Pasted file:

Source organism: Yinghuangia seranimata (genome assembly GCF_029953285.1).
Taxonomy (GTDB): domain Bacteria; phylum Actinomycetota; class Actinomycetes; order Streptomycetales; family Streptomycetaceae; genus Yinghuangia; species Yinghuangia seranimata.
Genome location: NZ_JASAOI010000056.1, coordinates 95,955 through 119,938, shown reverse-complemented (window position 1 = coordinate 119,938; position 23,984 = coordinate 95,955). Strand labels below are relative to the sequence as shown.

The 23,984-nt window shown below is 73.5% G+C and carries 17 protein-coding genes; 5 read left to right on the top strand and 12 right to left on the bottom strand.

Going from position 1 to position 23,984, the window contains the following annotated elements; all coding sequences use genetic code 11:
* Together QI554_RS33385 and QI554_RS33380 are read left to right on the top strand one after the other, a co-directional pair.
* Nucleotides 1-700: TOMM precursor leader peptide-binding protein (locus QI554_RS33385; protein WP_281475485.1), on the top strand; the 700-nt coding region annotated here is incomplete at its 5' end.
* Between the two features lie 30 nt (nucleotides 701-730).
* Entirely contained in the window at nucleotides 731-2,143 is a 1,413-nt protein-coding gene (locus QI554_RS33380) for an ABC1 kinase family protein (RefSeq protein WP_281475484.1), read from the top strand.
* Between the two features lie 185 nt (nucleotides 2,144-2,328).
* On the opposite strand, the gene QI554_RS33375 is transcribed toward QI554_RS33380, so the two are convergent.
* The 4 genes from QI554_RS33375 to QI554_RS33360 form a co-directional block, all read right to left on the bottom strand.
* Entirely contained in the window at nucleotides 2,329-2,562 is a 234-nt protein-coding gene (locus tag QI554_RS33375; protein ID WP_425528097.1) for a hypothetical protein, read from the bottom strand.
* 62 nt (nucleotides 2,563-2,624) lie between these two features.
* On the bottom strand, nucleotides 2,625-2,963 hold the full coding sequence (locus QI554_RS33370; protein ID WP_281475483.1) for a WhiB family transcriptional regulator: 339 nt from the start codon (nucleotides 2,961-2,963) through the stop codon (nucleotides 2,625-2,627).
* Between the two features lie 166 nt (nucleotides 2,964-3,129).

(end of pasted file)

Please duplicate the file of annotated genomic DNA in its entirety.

Source organism: Yinghuangia seranimata (genome assembly GCF_029953285.1).
Taxonomy (GTDB): domain Bacteria; phylum Actinomycetota; class Actinomycetes; order Streptomycetales; family Streptomycetaceae; genus Yinghuangia; species Yinghuangia seranimata.
Genome location: NZ_JASAOI010000056.1, coordinates 95,955 through 119,938, shown reverse-complemented (window position 1 = coordinate 119,938; position 23,984 = coordinate 95,955). Strand labels below are relative to the sequence as shown.

The 23,984-nt window shown below is 73.5% G+C and carries 17 protein-coding genes; 5 read left to right on the top strand and 12 right to left on the bottom strand.

Going from position 1 to position 23,984, the window contains the following annotated elements; all coding sequences use genetic code 11:
* Together QI554_RS33385 and QI554_RS33380 are read left to right on the top strand one after the other, a co-directional pair.
* Nucleotides 1-700: TOMM precursor leader peptide-binding protein (locus QI554_RS33385; protein WP_281475485.1), on the top strand; the 700-nt coding region annotated here is incomplete at its 5' end.
* Between the two features lie 30 nt (nucleotides 701-730).
* Entirely contained in the window at nucleotides 731-2,143 is a 1,413-nt protein-coding gene (locus QI554_RS33380) for an ABC1 kinase family protein (RefSeq protein WP_281475484.1), read from the top strand.
* Between the two features lie 185 nt (nucleotides 2,144-2,328).
* On the opposite strand, the gene QI554_RS33375 is transcribed toward QI554_RS33380, so the two are convergent.
* The 4 genes from QI554_RS33375 to QI554_RS33360 form a co-directional block, all read right to left on the bottom strand.
* Entirely contained in the window at nucleotides 2,329-2,562 is a 234-nt protein-coding gene (locus tag QI554_RS33375; protein ID WP_425528097.1) for a hypothetical protein, read from the bottom strand.
* 62 nt (nucleotides 2,563-2,624) lie between these two features.
* On the bottom strand, nucleotides 2,625-2,963 hold the full coding sequence (locus QI554_RS33370; protein ID WP_281475483.1) for a WhiB family transcriptional regulator: 339 nt from the start codon (nucleotides 2,961-2,963) through the stop codon (nucleotides 2,625-2,627).
* Between the two features lie 166 nt (nucleotides 2,964-3,129).